After the release of the ESRB rating system, game developers have little to worry about when making games, and companies such as Nintendo and Sega have the free will to acquire certain games and sell it to their audiences. So, more violent games were created with an M rated label on the box. Games like Doom (1993), Grand Theft Auto (1997), and Call of Duty (2003) were made but not without any controversy. People still believe that games have gone far too violent as games like Grand Theft Auto have you kill people in an open world setting either by mission or by free will, and Call of Duty Modern Warfare II has you partake in a mass shooting at an airport with the level called “No Russian.” Which leads to one important theory as to while people feel that games are becoming too violent. The graphics. See, in the late 70’s and early 80’s the graphics are just too basic. Sure you can make out a human being in 8 bits, but some games make it hard to determine who you are controlling and what you are up against. It isn’t until the fourth generation of gaming that we do get better visuals and better graphics that lead to the idea of how violent video games have become. If you compare to games then to games now, you see a massive space of how games look to the human eyes and how far we have come to make games look and feel as realistic as possible. Granted, some of these acts, like the fatalities in Mortal Kombat, were just cartoonish, but the theory stands, graphics and looks help made people feel concern about violent games.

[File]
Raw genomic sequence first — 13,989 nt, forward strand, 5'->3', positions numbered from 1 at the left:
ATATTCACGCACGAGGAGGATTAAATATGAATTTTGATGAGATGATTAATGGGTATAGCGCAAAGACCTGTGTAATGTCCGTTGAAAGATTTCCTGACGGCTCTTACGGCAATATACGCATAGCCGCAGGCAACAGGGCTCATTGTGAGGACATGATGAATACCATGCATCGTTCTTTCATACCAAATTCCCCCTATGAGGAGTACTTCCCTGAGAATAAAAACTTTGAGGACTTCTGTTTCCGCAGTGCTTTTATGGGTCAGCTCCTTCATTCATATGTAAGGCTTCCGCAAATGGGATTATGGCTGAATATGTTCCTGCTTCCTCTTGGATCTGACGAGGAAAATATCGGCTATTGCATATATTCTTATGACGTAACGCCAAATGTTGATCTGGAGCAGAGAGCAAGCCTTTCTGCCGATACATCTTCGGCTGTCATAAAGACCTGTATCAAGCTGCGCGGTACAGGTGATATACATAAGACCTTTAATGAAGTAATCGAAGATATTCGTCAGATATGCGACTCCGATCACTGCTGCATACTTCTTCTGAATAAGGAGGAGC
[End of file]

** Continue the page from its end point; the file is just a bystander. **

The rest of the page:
Although games have been able to look astonishing and entertaining, real life events have helped shift that terrible turn. That is of course the mass shooting. And no debate has started it so much then the Columbine Shooting in 1999, where two high school students took arms and attempted to massacre an entire school. Within hours after the shooting, and the two committing suicide, an investigation was immediately followed. After finding out that the two had played Doom and recreated a level with the school and turn every villain in the game into helpless students and teachers, law enforcers and congressmen howl in anger at the cause and felt video games were the reason for the Mass Shooting. This sparked the debate on whether games are teaching kids how to kill. The debate escalated as mass shooting increase during the 2 decade year, with shootings at Virginia Tech, Sandy Hook, and the current shooting last weekend. Many people who have done the investigation, officers mostly, and politicians quickly pointed out that the suspect were influenced by violent games to cause these heinous acts of crime.